Sovereign Debt Crisis in Euroland: Root Causes and Implications for European Integration
This article considers the likely impact of the global crisis on the prospects for the European project. First, it considers the nature of the current crisis. It argues that it is comparable, in terms of its deep structural character, to the one in the 1930s. The crisis manifested itself first in the financial sector, but was caused by underlying problems of overaccumulation, which explains the succession of speculative booms and busts from the 1980s onward. The article then analyses how the financial crisis transmuted into the current sovereign debt crisis in Europe. It identifies a number of interdependent factors responsible for this: the bailouts of banks following the credit crisis; the stimulus programmes necessitated by the danger of a deep economic recession; the structural problems of the European Monetary Union leading to the accumulation of debt in the peripheral members; and finally the catalytic action of speculation in the financial markets. Finally, the article discusses responses to the debt crisis, outlining the contours of two alternatives (muddling through and Europeanisation), their implications, and some of the conditions for success. The conclusion is rather pessimistic: chances that an effective, timely and sustainable solution will be realised do not seem high.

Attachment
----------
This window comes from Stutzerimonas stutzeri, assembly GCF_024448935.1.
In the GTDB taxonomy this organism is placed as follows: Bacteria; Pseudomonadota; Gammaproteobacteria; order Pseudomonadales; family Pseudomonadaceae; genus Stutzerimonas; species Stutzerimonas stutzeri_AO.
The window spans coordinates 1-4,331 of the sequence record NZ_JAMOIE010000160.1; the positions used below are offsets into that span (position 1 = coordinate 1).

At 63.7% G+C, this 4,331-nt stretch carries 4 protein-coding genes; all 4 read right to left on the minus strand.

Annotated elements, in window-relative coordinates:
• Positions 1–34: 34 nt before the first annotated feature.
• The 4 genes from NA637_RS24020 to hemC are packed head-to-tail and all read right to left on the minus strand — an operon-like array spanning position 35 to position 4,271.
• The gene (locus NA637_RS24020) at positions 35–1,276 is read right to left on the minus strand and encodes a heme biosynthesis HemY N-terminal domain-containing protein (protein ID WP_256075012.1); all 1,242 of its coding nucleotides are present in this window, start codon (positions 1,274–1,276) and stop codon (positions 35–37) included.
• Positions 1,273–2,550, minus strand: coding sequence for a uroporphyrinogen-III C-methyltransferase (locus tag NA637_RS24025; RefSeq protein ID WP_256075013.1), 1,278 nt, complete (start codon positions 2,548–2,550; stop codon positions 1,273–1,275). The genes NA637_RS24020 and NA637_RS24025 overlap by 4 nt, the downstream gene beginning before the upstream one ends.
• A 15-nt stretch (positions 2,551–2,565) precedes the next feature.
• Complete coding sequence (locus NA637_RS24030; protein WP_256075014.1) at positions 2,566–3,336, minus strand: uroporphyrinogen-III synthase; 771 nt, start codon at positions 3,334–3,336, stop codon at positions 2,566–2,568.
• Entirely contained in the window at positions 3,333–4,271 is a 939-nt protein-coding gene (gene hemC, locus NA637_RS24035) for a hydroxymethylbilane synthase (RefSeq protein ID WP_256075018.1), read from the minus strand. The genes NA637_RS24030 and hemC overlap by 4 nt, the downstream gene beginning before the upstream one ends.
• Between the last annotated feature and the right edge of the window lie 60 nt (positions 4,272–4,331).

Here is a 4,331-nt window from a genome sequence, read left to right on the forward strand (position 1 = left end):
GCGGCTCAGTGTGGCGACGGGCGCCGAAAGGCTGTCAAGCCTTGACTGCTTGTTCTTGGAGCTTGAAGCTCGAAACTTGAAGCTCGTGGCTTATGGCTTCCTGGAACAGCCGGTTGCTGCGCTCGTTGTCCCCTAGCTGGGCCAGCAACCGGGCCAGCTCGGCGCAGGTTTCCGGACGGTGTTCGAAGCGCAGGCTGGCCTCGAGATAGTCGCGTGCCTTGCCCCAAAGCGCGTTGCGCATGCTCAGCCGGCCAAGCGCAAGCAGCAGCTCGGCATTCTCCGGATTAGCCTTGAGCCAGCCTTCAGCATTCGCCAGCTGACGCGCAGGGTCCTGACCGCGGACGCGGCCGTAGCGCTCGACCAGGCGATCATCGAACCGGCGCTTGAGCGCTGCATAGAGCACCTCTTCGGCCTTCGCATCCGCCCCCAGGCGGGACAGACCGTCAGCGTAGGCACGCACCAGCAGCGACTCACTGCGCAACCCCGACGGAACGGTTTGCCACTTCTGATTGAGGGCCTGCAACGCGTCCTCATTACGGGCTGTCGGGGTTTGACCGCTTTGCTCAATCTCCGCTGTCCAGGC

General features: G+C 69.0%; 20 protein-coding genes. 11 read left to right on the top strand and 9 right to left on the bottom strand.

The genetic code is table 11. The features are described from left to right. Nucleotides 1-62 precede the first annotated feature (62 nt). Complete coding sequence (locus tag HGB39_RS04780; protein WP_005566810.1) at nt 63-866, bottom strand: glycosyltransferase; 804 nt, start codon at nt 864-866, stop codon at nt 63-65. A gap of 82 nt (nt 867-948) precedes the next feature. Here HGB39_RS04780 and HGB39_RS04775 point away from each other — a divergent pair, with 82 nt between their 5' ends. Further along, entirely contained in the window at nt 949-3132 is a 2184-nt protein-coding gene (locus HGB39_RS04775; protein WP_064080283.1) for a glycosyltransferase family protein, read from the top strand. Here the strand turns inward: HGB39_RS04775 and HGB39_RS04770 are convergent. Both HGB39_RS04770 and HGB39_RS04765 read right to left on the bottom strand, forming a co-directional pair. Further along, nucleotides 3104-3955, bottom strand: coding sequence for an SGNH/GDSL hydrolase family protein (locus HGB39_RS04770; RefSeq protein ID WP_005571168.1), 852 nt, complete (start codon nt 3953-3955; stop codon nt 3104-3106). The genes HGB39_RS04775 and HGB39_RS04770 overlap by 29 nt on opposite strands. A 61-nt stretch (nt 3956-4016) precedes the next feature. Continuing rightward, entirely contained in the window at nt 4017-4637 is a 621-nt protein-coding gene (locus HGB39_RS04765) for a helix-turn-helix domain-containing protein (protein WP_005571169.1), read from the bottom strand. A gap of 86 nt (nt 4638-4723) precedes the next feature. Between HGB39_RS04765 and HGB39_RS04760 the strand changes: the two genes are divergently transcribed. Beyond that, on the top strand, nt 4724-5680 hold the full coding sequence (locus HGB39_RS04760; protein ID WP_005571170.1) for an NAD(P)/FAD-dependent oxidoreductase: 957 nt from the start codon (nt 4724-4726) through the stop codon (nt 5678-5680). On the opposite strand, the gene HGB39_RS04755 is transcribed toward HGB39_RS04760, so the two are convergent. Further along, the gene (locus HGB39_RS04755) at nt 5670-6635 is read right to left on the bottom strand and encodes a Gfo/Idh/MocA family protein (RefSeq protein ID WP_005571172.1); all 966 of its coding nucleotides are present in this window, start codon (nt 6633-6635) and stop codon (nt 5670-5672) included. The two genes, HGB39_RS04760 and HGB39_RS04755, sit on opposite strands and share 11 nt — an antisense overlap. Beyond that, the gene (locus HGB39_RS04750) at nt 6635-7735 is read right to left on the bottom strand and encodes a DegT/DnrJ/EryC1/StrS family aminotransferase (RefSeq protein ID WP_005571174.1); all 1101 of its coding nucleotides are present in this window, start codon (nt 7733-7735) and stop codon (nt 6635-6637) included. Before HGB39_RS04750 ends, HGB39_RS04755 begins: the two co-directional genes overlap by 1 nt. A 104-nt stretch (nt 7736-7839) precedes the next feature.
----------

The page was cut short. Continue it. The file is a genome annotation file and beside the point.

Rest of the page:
Keywords: euro crisis, sovereign debt crisis, financialisation, overaccumulation, democratic deficit